WELLINGTON: Dairy and meat exporters to Egypt will have to gain halal accreditation from just one new company approved by its government, which critics worry will have a “chilling” effect on future trade.
IS EG Halal was established by the Egyptian Government as the state entity responsible for halal certification of all animal products imported and exported from Egypt world-wide. Halal refers to food fit for consumption according to Muslim food customs.
A company by the name IS EG Halal was incorporated on the NZ Companies Register on September 10, registered in the United States of America, and previously linked to claims that fees rose up to 25 times.
Dairy exports to Egypt from New Zealand were about $221 million, and meat exports about $9m, for the year ending June 30.
Critics say the change sets a worrying trend for other countries “imposing” themselves on the market that meat and dairy stakeholders and government regulators have heavily invested in over the years.
Ministry for Primary Industries (MPI) market access director Steve Ainsworth said IS EG Halal had been certifying meat imports from the Americas for about 18 months, and began certifying all global imports from August 1.
New Zealand exporters to Egypt, like dairy and meat processing premises, would need to register with IS EG Halal and request a halal certificate for each consignment, rather than from MPI’s approved halal organisations.
Other food and beverage imports may also require halal certification from IS EG Halal in future, he said.
Ainsworth understood the added costs varied depending on the commodity being exported, and he advised exporters to engage with the company directly.
“Some exporters may decide to divert products to other markets.”
MPI and the Ministry of Foreign Affairs and Trade had “actively engaged with the Egyptian government” and were working closely with the industry about the situation.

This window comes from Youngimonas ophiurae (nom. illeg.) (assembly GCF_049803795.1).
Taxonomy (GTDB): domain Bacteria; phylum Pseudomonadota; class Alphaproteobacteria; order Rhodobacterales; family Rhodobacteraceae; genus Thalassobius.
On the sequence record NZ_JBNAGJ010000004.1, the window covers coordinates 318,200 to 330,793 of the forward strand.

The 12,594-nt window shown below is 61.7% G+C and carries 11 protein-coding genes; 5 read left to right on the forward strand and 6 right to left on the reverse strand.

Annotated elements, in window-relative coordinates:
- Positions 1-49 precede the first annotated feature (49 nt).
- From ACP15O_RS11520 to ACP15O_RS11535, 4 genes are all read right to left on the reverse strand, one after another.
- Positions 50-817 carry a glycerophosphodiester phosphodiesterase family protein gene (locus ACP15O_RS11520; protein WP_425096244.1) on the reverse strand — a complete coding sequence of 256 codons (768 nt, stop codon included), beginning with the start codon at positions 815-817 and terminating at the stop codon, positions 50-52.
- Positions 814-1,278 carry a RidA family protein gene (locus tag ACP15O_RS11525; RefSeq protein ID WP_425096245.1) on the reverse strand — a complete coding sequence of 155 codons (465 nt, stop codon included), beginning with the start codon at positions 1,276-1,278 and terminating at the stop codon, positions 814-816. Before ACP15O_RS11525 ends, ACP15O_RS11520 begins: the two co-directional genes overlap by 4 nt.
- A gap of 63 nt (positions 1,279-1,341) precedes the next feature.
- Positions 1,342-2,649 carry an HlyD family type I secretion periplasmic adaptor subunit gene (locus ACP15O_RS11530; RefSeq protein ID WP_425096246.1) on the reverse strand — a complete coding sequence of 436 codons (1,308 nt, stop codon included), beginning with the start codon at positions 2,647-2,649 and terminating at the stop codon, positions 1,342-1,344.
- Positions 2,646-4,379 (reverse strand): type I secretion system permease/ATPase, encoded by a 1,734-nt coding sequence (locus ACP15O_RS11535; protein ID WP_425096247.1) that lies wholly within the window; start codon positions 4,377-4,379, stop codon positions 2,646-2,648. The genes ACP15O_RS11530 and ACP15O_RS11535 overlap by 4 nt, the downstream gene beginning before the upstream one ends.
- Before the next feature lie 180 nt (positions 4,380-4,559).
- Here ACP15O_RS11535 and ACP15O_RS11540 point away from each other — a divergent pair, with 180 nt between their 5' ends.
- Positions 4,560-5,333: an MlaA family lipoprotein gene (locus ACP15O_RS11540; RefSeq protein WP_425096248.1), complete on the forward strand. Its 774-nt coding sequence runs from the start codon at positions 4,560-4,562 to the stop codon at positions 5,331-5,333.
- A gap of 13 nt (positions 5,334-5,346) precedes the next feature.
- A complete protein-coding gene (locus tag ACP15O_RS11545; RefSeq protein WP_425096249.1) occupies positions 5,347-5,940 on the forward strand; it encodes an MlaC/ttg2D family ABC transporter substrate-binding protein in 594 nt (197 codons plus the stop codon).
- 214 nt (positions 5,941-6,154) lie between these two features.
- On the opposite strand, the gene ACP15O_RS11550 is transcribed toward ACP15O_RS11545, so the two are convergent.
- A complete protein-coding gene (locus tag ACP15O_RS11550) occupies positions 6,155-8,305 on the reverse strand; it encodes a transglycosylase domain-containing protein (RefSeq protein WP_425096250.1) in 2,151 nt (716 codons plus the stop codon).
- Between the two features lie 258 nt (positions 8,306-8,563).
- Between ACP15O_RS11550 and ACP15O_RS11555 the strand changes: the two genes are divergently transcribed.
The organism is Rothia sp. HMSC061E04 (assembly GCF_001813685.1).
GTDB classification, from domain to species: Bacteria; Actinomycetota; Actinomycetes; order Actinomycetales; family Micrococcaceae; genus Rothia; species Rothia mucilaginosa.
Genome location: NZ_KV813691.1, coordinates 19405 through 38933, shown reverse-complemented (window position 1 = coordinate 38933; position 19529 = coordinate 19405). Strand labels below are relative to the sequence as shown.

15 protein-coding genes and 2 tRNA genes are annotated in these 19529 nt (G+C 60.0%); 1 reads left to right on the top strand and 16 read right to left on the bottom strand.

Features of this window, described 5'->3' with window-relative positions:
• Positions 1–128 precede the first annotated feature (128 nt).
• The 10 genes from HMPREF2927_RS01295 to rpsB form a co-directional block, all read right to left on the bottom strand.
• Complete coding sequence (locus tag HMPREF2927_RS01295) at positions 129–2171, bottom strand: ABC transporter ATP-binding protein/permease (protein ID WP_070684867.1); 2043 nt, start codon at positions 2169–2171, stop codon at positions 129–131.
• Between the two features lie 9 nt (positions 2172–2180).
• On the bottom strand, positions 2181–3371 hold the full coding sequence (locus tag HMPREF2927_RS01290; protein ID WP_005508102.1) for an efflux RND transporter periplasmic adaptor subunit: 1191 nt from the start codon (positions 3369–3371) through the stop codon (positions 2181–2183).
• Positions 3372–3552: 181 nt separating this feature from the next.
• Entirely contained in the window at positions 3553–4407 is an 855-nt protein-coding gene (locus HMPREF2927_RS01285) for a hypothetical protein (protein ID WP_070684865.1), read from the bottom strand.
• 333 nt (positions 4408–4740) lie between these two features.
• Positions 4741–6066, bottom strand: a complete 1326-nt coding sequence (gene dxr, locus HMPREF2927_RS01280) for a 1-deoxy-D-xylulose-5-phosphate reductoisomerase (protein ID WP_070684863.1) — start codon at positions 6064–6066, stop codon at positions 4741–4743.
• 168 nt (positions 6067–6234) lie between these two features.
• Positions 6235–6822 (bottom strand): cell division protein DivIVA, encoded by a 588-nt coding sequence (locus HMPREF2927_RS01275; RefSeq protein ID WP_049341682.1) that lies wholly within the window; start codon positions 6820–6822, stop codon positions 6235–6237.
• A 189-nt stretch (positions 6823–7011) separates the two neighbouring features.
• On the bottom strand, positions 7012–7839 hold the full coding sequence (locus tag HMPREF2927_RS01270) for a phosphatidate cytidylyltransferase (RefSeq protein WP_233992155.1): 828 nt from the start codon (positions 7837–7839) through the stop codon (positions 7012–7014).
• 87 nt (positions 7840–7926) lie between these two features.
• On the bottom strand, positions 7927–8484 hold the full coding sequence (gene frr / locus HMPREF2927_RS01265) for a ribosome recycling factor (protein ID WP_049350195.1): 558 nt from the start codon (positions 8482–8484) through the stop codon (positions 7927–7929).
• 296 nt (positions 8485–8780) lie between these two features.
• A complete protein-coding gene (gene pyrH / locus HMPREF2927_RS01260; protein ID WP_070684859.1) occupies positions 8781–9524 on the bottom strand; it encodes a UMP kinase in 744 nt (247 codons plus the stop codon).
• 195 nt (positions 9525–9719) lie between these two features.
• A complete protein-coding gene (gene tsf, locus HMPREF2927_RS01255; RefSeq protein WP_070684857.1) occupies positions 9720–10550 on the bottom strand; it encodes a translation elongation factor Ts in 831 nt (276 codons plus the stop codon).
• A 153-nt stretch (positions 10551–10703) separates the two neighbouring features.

Anwar Ghani, spokesman of Federation of Islamic Associations (FIANZ) – one of the former halal accreditation providers – said it set a “wrong trend” for importing countries to be able to set up and impose requirements over and above local halal regulations.
FIANZ worked with regulators and the industry to pioneer the halal market in the early 1980s, and stakeholders were “heavily invested” in an industry that was well respected internationally, he said.
“There is no need for anybody from outside to come in to impose themselves.”
If it was about Egypt adding requirements, then that should have been communicated with MPI to manage, he said.
NZ Halal Management co-owner Gamal Fouda – who is a qualified imam originally from Egypt – said IS EG Halal’s added requirements would end up costing exporters more, and those costs would be passed on to consumers in Egypt.
The changes would be significantly expensive for New Zealand too, he said.
“A stable democracy with strong economic freedom, excellent freedom protection, and low corruption will not tolerate any type of monopoly on its market.
“MPI will have to work to make things as easy as possible.”
Dairy Companies Association of New Zealand (DCANZ) executive director Kimberly Crewther said as with any new certification requirement, there would be additional costs that had a “chilling effect” on trade.
She appreciated the “Egyptian government’s desire to ensure halal compliant food for their people”, as long as they could achieve that without imposing more costs that would “ultimately be borne by Egyptian consumers”.
New Zealand’s regulatory framework ensured dairy products claiming to be halal were that. Recognition of that by Egypt would ensure trade continued to be streamlined between the two nations, she said.
“DCANZ strongly supports the New Zealand government engaging with Egyptian authorities to explore such recognition opportunities.”
There was not yet a formal notification of new costs to exporters.
Meat Industry Association chief executive Sirma Karapeeva said Egypt captured just $9m of the $9.2 billion total red meat export revenue last year “so it is a relatively small market”.
IS EG Halal NZ director Jitendra Kumar did not respond to requests for comment.